A road case is a box specifically built to protect musical instruments, properties, or other sensitive equipment when it must be moved between locations, or frequently thrown around by airport baggage handling personnel. A large number of varying-sized road cases can be built to outfit the needs of an entire touring production company, or custom designed individually for a specific industry or product, Like some of the examples you can find with a company such as Dinosaur Cases in Vancouver, British Columbia
Most road cases are constructed of three main layers. An outer layer of laminate known as ABS acrylonitrile butadiene styrene, which is adhered to a middle layer of lightweight 3/16" to 1/2" cabinet grade plywood such as Russian Baltic Birch, Poplar, or Maple. Inside the case, an internal shock absorbing layer such as polyurethane or polyethylene foam is adhered to the walls of the middle layer with negative space removed that corresponds to the exact shape of the component which it is preserving. The edges and corners of road cases are further reinforced with aluminium angle bar or extrusions, and form fitting metal case corners which are cast and often coated in zinc or nickel. Caster wheels are often built into, or attached to the case for ease of transit. Road cases can also be made of molded plastic in the case where waterproofing is a concern; manufacturers such as "Pelican Cases" and "Storm Cases" sell plastic road cases that can be outfitted with a custom foam interior. All road cases, wood or plastic may be further customized to suit any application; for example by adding a power adapter and a computer fan, certain equipment may operate while on the road without leaving the protection of the road case.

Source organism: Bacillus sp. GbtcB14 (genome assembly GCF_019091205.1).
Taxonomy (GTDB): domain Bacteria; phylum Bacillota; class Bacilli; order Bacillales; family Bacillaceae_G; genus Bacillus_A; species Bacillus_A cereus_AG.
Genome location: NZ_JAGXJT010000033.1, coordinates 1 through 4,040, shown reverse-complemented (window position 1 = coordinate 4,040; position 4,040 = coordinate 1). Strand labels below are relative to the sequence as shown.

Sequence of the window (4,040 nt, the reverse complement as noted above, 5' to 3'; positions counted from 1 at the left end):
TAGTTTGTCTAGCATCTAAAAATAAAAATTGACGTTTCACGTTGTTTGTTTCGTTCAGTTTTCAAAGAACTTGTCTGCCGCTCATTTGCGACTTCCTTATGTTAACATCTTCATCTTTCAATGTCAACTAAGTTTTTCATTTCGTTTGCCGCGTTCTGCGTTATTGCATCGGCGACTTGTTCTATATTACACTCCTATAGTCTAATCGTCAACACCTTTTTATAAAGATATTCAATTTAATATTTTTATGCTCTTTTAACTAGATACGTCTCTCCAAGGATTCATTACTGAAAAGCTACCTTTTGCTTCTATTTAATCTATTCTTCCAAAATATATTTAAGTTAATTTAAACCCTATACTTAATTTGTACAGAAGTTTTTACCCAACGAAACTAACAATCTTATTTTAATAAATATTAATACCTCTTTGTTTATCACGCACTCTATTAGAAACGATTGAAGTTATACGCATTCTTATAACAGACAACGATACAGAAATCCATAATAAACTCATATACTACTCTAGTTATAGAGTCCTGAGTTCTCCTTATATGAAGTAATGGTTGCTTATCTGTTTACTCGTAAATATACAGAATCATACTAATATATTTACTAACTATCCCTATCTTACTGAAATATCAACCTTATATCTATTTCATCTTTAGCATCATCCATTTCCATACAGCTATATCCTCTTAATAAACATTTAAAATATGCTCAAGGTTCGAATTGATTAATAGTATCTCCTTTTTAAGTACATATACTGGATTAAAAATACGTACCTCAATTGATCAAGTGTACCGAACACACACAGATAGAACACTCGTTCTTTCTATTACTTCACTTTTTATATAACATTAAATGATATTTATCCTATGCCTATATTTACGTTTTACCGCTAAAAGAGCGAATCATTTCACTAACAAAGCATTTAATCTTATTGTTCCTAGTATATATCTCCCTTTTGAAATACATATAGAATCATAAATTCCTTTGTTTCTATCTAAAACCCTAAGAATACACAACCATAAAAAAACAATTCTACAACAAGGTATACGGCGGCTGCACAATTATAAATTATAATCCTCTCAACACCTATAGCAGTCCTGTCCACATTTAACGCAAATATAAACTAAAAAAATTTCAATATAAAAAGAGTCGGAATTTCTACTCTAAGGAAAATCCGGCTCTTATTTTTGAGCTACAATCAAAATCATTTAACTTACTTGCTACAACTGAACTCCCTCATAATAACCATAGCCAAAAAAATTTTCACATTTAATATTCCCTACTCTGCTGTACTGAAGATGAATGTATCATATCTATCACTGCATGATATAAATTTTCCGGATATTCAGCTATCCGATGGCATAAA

The history of the road case design is based on an airplane parts packaging specification, designed by airline packaging engineers. The specification is ATA 300 Category 1. IATA is International Airline Transport Association located in Washington DC and consists of members of Boeing Airlines, Airbus, Fed-Ex, American Airlines, United Airlines, Northwest Airlines and Delta Airlines. ATA 300 Cat 1 cases are designed to withstand 100 trips and Cat 2 containers are rated for 10 trips. The original design required the cases to be white, so they would not be left on the airport runway, when loading cases at night time. The first ATA 300 Cat 1 spec was published circa 1960.
Typical uses for “Road Cases” on tour are used for wardrobe, hair and make-up, catering, rigging, backline, sound, lights, video, production and carpentry. Road cases got their name because they are usually used by Roadies. Rackmount Cases are widely used on the road for pro audio, lighting, sound recording and video. Other applications include motion picture production, military, sports, medical, rental and staging.
Road cases are also called ATA Cases, Reusable Shipping Containers, Custom Cases, Anvil Cases, Pelican Cases, Jan-Al Cases, SBC Cases, Rhino Cases, Nelson Cases, Innerspace Cases, Kangaroo Cases and Flight Cases.